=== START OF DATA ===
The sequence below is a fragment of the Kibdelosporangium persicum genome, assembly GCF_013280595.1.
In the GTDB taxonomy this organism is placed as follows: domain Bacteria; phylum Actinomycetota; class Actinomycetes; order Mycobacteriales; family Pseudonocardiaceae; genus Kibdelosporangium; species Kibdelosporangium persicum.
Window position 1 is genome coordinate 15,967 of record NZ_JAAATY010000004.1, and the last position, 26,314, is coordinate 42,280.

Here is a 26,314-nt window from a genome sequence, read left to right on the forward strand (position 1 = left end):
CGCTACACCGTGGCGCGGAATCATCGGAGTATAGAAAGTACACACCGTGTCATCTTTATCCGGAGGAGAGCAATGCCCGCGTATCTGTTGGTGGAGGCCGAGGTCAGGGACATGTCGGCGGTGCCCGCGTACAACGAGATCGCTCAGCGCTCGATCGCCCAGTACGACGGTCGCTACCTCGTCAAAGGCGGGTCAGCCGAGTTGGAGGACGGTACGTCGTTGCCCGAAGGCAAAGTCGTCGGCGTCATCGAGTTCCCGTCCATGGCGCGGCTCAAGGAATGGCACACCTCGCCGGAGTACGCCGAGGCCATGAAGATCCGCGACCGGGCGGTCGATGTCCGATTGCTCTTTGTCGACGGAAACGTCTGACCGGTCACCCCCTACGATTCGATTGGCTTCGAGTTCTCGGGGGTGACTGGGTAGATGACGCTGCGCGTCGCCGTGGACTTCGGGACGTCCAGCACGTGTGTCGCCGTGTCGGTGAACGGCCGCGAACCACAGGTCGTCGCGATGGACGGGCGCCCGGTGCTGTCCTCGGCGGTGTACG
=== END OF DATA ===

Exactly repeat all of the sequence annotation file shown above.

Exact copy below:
The sequence below is a fragment of the Kibdelosporangium persicum genome, assembly GCF_013280595.1.
In the GTDB taxonomy this organism is placed as follows: domain Bacteria; phylum Actinomycetota; class Actinomycetes; order Mycobacteriales; family Pseudonocardiaceae; genus Kibdelosporangium; species Kibdelosporangium persicum.
Window position 1 is genome coordinate 15,967 of record NZ_JAAATY010000004.1, and the last position, 26,314, is coordinate 42,280.

Here is a 26,314-nt window from a genome sequence, read left to right on the forward strand (position 1 = left end):
CGCTACACCGTGGCGCGGAATCATCGGAGTATAGAAAGTACACACCGTGTCATCTTTATCCGGAGGAGAGCAATGCCCGCGTATCTGTTGGTGGAGGCCGAGGTCAGGGACATGTCGGCGGTGCCCGCGTACAACGAGATCGCTCAGCGCTCGATCGCCCAGTACGACGGTCGCTACCTCGTCAAAGGCGGGTCAGCCGAGTTGGAGGACGGTACGTCGTTGCCCGAAGGCAAAGTCGTCGGCGTCATCGAGTTCCCGTCCATGGCGCGGCTCAAGGAATGGCACACCTCGCCGGAGTACGCCGAGGCCATGAAGATCCGCGACCGGGCGGTCGATGTCCGATTGCTCTTTGTCGACGGAAACGTCTGACCGGTCACCCCCTACGATTCGATTGGCTTCGAGTTCTCGGGGGTGACTGGGTAGATGACGCTGCGCGTCGCCGTGGACTTCGGGACGTCCAGCACGTGTGTCGCCGTGTCGGTGAACGGCCGCGAACCACAGGTCGTCGCGATGGACGGGCGCCCGGTGCTGTCCTCGGCGGTGTACG